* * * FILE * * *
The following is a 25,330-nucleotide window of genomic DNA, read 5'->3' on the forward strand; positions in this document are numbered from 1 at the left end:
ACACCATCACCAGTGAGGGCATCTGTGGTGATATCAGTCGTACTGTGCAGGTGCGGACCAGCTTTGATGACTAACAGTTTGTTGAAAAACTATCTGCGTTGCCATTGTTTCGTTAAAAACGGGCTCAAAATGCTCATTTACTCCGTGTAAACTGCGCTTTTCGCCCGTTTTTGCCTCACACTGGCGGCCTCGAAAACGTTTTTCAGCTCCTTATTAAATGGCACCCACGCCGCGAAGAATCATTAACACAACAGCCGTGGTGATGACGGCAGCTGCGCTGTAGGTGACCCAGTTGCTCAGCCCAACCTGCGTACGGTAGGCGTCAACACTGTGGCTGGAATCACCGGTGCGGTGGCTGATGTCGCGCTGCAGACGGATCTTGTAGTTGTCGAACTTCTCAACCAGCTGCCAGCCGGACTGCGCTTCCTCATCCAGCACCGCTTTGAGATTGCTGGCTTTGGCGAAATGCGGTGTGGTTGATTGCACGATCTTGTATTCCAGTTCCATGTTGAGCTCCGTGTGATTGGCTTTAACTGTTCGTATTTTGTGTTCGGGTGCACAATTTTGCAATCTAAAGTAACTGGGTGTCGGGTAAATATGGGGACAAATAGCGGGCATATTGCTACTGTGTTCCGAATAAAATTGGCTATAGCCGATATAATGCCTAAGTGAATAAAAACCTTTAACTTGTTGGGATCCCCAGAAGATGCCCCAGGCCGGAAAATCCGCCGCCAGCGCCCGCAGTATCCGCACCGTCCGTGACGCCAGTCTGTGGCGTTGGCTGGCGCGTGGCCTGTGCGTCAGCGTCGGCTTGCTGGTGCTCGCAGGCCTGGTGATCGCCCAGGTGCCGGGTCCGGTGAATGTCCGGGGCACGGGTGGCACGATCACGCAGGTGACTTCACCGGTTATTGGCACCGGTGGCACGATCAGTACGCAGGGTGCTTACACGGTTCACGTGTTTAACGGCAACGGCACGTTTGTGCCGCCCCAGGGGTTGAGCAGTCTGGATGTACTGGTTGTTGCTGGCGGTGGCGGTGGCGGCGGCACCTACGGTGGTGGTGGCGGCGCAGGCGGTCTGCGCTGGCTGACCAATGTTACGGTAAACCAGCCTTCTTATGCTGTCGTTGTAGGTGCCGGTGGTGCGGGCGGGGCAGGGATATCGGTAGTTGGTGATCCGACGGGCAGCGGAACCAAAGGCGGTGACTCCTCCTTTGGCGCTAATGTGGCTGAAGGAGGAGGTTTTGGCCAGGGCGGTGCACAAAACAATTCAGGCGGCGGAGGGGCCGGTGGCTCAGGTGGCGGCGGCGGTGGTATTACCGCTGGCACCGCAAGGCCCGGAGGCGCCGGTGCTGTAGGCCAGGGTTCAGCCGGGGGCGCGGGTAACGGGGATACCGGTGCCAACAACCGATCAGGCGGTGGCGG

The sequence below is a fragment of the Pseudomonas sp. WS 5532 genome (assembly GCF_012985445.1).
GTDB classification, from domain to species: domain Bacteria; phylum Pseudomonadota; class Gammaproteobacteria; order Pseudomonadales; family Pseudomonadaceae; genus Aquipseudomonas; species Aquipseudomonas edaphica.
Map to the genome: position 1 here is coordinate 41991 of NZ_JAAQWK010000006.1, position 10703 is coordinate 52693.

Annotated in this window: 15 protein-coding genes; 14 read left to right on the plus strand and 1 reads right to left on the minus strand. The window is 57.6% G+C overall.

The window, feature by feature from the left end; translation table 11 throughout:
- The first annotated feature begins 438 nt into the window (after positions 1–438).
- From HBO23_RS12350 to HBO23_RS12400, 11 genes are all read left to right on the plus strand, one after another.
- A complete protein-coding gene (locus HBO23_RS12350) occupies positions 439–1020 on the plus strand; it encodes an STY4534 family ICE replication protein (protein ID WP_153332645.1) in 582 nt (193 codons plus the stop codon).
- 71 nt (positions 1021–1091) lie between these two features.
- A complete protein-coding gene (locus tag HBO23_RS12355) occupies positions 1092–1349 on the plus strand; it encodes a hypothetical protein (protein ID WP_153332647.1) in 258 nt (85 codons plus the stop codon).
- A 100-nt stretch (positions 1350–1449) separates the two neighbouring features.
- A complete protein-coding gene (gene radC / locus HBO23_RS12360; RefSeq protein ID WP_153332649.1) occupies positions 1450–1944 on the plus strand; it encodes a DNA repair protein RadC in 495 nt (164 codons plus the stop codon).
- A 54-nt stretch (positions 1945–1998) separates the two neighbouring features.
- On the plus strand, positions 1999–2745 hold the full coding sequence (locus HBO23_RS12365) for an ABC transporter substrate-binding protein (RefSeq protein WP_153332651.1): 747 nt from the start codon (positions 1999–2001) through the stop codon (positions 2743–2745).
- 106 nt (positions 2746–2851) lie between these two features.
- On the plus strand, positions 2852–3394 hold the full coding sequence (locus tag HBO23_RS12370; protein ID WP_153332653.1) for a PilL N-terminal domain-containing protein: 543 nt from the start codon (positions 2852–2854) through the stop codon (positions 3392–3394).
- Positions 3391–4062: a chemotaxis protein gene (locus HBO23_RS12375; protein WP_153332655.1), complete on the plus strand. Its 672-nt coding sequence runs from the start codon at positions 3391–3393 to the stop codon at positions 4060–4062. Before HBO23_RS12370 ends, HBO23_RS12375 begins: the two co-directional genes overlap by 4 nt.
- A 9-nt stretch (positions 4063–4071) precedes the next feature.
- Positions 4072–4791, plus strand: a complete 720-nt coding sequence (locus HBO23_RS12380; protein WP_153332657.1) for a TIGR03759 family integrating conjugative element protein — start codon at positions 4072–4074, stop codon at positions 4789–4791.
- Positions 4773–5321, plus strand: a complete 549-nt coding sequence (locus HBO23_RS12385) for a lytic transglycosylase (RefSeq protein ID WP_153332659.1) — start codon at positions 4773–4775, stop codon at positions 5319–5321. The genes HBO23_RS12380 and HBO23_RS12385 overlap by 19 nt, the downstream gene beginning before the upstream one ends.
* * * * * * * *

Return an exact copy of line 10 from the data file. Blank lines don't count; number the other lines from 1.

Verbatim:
- A complete protein-coding gene (locus HBO23_RS12350) occupies positions 439–1020 on the plus strand; it encodes an STY4534 family ICE replication protein (protein ID WP_153332645.1) in 582 nt (193 codons plus the stop codon).